If GWU discloses the names of the 19 J. Does accused of piracy, the RIAA will then present each with the opportunity for a discounted settlement totalling about $3000… if they settle immediately. That basically amounts to extortion. These are vageuly written, one sided settlements, directing students to contact the RIAA
rather than an objective third
party for legal advice and they are only given 25 days to comply or risk suit.
Particularly in the wake of judgements slamming defendents with
extremely punitive and grossly disproportionate charges such as in Virgin vs. Thomas, what student would choose to fight a lengthy legal battle with the RIAA, even if she thinks it might be possible to win?
In addition, these proceedings have generally occurred on an ex parte basis, which means one side, generally the defendents in this case, are not present in the courtroom or aware of communications made by the plaintiffs. These practices are not unheard of but are suspiciously peculiar in a situation which the imbalance of power between plaintiff and defendent is so clear.
The RIAA has admitted to losing money in this campaign against individual users who have no money to pay up. And in the time since their legal onslaught began in 2003, P2P activity has actually tripled, particularly in less detectable forms such as bit torrent networks, as opposed to open networks like Limewire.
So what is the real point in the recording industry pursuing what have been deemed unconstitutional statutory damages if they’re not even functioning as deterrants? Furthermore, why should universities compromise the importance of free copyright for legitimate academic purposes, in the name of questionable and ultimately ineffective aims that are inimical to the pursuit of education?
Although it is likely that a substantial amount of illegal file sharing occurs on college campuses, upholding the importance of free property rights for academic purposes should outweigh the interests of private corporations and their failed business practices. It seems especially ridiculous for the RIAA to single out university ISPs because it’s obvious they are doing so out of circumstance.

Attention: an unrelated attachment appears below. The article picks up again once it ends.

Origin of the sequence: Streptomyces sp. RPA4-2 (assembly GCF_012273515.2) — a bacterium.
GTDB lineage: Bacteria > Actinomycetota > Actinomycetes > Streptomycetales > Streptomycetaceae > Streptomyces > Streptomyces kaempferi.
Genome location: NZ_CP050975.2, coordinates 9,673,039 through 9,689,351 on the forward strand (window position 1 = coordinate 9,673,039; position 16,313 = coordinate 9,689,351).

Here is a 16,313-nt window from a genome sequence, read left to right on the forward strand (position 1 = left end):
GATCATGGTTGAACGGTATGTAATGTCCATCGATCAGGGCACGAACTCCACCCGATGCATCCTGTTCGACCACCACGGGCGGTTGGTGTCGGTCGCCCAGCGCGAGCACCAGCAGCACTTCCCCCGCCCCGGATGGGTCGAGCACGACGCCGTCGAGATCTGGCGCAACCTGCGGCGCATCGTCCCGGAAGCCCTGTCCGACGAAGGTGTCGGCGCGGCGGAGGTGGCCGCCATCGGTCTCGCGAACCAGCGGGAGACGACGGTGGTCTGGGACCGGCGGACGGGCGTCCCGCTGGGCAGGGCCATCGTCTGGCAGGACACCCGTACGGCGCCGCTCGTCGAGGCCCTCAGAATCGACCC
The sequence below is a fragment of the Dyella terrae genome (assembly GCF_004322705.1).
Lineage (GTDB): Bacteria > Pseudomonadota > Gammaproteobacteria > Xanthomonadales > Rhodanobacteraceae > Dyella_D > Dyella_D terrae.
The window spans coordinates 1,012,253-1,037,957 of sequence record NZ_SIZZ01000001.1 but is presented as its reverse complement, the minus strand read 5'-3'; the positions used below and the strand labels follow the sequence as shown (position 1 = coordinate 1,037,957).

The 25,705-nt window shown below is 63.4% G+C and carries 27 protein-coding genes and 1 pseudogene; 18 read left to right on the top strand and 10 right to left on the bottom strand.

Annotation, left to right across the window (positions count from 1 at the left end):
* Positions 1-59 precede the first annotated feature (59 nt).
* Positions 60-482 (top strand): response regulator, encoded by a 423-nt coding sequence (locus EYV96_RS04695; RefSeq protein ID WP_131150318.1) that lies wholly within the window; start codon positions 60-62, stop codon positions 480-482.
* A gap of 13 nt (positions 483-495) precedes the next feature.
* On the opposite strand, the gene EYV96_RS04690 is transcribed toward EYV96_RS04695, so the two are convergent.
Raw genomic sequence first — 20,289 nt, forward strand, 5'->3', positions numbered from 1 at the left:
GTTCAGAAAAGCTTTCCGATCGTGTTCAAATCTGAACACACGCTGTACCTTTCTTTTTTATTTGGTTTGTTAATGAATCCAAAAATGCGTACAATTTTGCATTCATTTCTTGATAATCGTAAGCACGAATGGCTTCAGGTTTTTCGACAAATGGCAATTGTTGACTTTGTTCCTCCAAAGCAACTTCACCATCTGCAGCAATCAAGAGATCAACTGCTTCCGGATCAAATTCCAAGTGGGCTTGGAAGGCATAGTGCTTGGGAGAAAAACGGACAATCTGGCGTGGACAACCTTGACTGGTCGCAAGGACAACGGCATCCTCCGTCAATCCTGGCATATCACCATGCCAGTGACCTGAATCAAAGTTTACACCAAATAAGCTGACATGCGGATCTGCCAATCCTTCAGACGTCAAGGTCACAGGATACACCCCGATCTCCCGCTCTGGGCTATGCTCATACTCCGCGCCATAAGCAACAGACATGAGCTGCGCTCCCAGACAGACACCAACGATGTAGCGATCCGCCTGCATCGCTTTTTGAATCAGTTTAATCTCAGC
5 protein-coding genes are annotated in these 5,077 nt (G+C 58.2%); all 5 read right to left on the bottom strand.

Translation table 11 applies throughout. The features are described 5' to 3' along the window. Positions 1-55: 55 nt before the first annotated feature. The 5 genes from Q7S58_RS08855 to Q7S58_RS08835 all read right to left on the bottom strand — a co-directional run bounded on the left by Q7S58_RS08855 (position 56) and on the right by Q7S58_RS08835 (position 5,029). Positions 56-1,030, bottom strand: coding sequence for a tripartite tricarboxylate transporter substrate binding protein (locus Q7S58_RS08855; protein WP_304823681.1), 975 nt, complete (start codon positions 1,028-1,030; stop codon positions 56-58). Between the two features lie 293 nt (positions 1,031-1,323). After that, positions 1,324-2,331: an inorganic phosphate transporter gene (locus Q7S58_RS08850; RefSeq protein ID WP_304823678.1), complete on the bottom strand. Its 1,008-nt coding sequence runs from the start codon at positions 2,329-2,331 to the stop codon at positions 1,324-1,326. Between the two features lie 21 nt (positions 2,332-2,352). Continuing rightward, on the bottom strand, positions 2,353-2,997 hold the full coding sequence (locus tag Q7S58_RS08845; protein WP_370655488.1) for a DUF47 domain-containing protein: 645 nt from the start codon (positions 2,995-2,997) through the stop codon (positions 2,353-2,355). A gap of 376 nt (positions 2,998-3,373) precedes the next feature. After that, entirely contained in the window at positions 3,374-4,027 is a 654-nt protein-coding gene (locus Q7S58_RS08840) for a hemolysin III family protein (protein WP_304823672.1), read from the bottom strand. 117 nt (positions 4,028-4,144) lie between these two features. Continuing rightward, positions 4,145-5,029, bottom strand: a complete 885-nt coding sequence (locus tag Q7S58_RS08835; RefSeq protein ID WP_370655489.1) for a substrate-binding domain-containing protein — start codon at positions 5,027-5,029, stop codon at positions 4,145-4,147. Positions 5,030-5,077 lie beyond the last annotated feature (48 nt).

are much more nefarious file-sharing networks dedicated almost exclusively to the illegal
trading of copyrighted materials, such as OINK, the invite
only network of ~ 180,000 traders which was shut down last
week. It was found that patrons gave money in the form of
donations, potential proof of truly commerical distribution. In addition,
there was a great deal of unreleased work found on the network, which
is seen as especially threatening to artists.
Whether or not there are more worthy targets for the RIAA to pursue, it is imperative that colleges defend the validity of digital file sharing which is so crucial to current forms of scholarship. Preventing copyright infringement is certainly an important goal in the university. But bending to the RIAA to such a degree will only encourage music corporations to continue placing universities in the perverse position of having to shake down their own students rather than focus on educating them.
Georgetown University’s Copyright Policy
University of Tennessee’s Instructional Video on what is and is not legal downloading.
Creative Commons alternative to traditional Intellectual Property rights